Plastic soup starts on land
Plastic accumulates in the oceans: the plastic soup. Almost all of that plastic comes from land, especially plastic pollution from disposable packaging that has ended up on the streets or in nature, or foam and foil from construction sites.
Plastic litter ends up in the rivers, seas and oceans. You can find it everywhere, from high in the mountains to the deepest sea troughs. In the oceans, only 1% floats; the rest slowly sinks to the bottom. Water becomes Plastic Soup.
Plastic is not disappearing
An enormous amount - and increasingly more - of plastic is produced. Hundreds of millions of tons every year. It is very suitable and very cheap packaging material. So cheap that the packaging material has no value and is not handled with care. But once in nature it does not disappear, it only breaks down into ever smaller pieces and eventually into microplastics and nanoplastics, invisible small pieces that enter the body.
Almost all seabirds have plastic in their stomachs, fish and turtles get entangled in it and die en masse. Nanoplastics are even found in wombs of pregnant women.
The way plastic is produced and used now, some of it will always end up in nature, in the rivers, seas and oceans. This is how we plasticize the world.
This is the plastic paradox: more and more mass production of cheap plastic for impulse purchases, while the material is unsuitable for impulsive behavior. Throwing it away carelessly has extremely harmful and costly consequences on a global scale.
The plastic soup solution: tackling the source
Awareness is good, buying less plastic-wrapped items and responsible discarding behavior is too. Clean-up campaigns also help reduce plastic pollution to some extent. But this is far from compensating for the continuing increase in plastic litter.
Recycling does not offer a solution either. This involves collected waste, while the litter is not collected. Incidentally, much recycled plastic waste shipped to developing countries still ends up in the environment there.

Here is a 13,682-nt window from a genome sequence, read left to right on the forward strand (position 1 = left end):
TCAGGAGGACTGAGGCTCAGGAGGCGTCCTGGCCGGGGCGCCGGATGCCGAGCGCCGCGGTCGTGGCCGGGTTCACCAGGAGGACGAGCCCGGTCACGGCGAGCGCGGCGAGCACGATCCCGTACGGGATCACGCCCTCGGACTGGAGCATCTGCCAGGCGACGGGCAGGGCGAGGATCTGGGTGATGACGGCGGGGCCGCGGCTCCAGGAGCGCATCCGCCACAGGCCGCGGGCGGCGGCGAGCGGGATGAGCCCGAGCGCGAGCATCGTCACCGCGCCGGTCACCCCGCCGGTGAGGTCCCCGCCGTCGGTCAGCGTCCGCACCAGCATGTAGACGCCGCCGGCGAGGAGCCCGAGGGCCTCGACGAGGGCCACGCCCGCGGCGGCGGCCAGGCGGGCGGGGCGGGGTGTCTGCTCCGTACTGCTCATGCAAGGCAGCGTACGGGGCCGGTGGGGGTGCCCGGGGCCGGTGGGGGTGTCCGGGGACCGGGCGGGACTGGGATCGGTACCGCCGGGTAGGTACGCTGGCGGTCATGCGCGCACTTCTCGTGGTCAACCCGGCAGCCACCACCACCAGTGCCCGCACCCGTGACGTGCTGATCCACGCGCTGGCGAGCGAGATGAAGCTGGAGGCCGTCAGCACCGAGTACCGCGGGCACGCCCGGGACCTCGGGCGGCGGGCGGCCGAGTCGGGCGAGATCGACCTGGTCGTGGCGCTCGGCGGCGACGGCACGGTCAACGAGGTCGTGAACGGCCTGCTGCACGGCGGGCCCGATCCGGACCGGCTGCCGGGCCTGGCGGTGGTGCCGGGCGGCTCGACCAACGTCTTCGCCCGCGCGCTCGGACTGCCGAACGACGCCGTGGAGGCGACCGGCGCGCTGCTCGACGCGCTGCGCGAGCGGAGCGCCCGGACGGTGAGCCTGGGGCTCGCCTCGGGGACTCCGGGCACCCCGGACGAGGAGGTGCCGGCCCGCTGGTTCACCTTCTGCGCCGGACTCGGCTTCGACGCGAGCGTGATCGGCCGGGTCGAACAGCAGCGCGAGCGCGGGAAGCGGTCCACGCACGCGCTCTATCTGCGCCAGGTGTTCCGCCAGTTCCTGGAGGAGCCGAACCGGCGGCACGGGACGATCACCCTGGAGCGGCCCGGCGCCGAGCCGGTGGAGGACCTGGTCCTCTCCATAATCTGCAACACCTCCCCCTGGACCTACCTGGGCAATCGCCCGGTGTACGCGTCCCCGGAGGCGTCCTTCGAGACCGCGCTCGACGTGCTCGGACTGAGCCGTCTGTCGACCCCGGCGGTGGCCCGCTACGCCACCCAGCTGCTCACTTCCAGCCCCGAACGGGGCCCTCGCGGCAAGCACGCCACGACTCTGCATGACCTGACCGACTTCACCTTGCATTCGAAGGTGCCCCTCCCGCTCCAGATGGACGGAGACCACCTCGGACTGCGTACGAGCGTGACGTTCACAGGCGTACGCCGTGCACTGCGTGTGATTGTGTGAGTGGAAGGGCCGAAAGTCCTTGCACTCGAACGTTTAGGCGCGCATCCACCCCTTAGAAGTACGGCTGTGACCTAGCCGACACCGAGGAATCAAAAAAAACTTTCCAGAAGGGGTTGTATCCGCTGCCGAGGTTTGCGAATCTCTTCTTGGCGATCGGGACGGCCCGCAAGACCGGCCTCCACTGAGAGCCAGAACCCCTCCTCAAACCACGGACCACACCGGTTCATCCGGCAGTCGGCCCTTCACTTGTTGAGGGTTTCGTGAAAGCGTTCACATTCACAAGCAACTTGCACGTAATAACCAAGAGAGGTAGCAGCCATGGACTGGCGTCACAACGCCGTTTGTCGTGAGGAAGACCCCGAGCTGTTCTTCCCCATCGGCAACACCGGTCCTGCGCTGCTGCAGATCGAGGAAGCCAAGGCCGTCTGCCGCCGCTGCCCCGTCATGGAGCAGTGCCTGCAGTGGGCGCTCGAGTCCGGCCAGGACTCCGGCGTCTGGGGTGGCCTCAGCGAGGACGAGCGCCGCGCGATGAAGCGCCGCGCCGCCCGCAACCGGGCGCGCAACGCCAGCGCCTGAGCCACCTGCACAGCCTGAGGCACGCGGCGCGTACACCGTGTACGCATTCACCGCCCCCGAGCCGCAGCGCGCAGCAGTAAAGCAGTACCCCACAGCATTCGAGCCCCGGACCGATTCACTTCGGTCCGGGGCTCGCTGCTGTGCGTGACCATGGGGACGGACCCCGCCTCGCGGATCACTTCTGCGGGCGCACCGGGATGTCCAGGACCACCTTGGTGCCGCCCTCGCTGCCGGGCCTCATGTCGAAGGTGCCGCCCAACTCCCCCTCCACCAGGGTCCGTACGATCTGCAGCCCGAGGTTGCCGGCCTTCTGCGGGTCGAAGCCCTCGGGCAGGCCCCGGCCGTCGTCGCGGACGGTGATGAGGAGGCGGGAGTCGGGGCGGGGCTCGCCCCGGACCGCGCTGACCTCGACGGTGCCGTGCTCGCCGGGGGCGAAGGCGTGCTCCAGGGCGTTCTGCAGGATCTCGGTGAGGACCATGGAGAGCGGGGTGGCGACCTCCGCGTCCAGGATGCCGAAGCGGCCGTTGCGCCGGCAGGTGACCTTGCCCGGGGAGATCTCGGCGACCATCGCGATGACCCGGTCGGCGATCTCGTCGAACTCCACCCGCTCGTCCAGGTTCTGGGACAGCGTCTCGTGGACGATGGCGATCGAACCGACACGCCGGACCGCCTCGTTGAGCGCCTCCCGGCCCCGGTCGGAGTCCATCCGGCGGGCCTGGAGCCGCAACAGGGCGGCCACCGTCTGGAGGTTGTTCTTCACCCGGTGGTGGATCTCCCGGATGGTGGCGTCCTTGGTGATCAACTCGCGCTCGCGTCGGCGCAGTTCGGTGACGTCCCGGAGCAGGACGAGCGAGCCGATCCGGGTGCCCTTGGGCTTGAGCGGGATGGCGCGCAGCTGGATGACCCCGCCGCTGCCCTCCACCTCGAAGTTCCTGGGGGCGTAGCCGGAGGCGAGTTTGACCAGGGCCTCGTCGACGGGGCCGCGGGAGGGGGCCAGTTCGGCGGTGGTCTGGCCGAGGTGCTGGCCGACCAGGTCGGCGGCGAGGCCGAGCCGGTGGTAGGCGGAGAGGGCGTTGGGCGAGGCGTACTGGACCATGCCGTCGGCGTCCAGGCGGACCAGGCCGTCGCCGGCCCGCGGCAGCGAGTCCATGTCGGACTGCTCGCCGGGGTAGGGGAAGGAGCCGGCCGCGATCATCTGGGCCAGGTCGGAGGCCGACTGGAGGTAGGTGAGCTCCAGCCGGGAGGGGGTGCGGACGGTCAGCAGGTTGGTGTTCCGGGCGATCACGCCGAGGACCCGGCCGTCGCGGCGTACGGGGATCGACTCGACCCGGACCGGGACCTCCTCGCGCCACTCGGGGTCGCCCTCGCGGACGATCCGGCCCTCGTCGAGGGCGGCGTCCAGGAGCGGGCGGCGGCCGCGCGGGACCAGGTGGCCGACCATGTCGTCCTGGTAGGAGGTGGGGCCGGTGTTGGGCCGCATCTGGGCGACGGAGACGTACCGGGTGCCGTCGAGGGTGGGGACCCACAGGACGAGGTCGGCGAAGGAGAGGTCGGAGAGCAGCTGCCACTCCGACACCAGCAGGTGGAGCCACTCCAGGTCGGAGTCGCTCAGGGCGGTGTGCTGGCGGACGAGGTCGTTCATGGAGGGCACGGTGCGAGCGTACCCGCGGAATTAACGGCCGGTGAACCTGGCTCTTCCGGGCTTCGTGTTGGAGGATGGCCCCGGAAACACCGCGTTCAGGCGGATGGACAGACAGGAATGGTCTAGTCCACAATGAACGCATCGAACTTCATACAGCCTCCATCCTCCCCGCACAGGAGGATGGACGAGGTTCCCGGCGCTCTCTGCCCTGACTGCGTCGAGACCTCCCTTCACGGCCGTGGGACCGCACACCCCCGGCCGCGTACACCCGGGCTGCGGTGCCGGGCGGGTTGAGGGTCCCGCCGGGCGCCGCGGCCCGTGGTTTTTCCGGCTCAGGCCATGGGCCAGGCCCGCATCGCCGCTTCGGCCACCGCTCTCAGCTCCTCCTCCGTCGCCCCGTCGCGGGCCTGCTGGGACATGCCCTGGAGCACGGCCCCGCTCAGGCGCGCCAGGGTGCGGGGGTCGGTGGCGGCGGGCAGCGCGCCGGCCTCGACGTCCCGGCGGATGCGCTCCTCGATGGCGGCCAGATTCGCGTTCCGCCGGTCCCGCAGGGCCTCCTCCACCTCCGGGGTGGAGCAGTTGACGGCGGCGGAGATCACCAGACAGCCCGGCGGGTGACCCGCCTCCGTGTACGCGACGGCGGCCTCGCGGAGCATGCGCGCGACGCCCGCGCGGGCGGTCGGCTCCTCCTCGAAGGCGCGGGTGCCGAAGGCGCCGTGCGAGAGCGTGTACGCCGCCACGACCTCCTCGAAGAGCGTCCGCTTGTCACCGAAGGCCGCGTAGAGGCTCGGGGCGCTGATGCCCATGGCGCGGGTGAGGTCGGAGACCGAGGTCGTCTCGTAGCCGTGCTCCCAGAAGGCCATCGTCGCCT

The only solution is to tackle it at the source: reduce single-use plastics, i.e. ensure change by manufacturers of products that cause plastic litter.
Polluting companies responsible
But these companies usually do not consider themselves responsible. They blame consumers and are not prepared to do more than the law requires.
Mars, for example. We believe that if discarded Mars wrappers are strewn everywhere in nature, Mars cannot ignore its responsibility. If Mars does nothing about it, it remains a polluting company. And it sins against its own principle of Responsibility. The same goes for many other companies.
Rules and social pressure
We hold companies responsible for their (plastic) litter. And we believe that policy makers should ensure better regulation, such as deposit sysems that lead to recycling, extra taxes on products that cause pollution ("True pricing") and bans on very harmful products. This requires social pressure.
The Plastic Soup Surfer Approach
1 Agenda setting
We bring attention to the problem of plastic pollution and its causes. We do this through spectacular surf and sup campaigns, such as the North Sea crossing or the sup trip across the Rhine. For example, we put the need for deposits on plastic bottles and cans on the map. We put pressure on polluting companies and politicians. We write motions that lead to better legislation (deposit).
We activate people to participate, such as elementary school students who ask to separate waste in the classroom. Or by asking people to send us pictures of litter like Knetterballen and Mars or AntaFlu wrappers through our app. Or by partnering with our community, like the Plastic Avengers. With more people, photos and data, we create more pressure and more mass, which companies and politicians are sensitive to.
In our Plastic Talkshows, we engage with scientists, activists, politicians and business people to find new ways and strategies to fight the plastic soup.
In order to achieve change, we are going to talk to all parties. With Mars, with shopkeepers who sell polluting products, with manufacturers of sweets in plastic wrappers. With the packaging industry. We show them how much pollution their products cause. We remind them of their responsibility. If necessary, we use data or legal means.
For us it's always about the breakthrough: changing the system and the behavior of companies. Deposits on plastic bottles and cans, separating waste, less packaging, biodegradable packaging.
By appealing actions, cooperation, purposefulness, tact, creativity, flexibility and perseverance much has been achieved so far and we will continue to force new breakthroughs.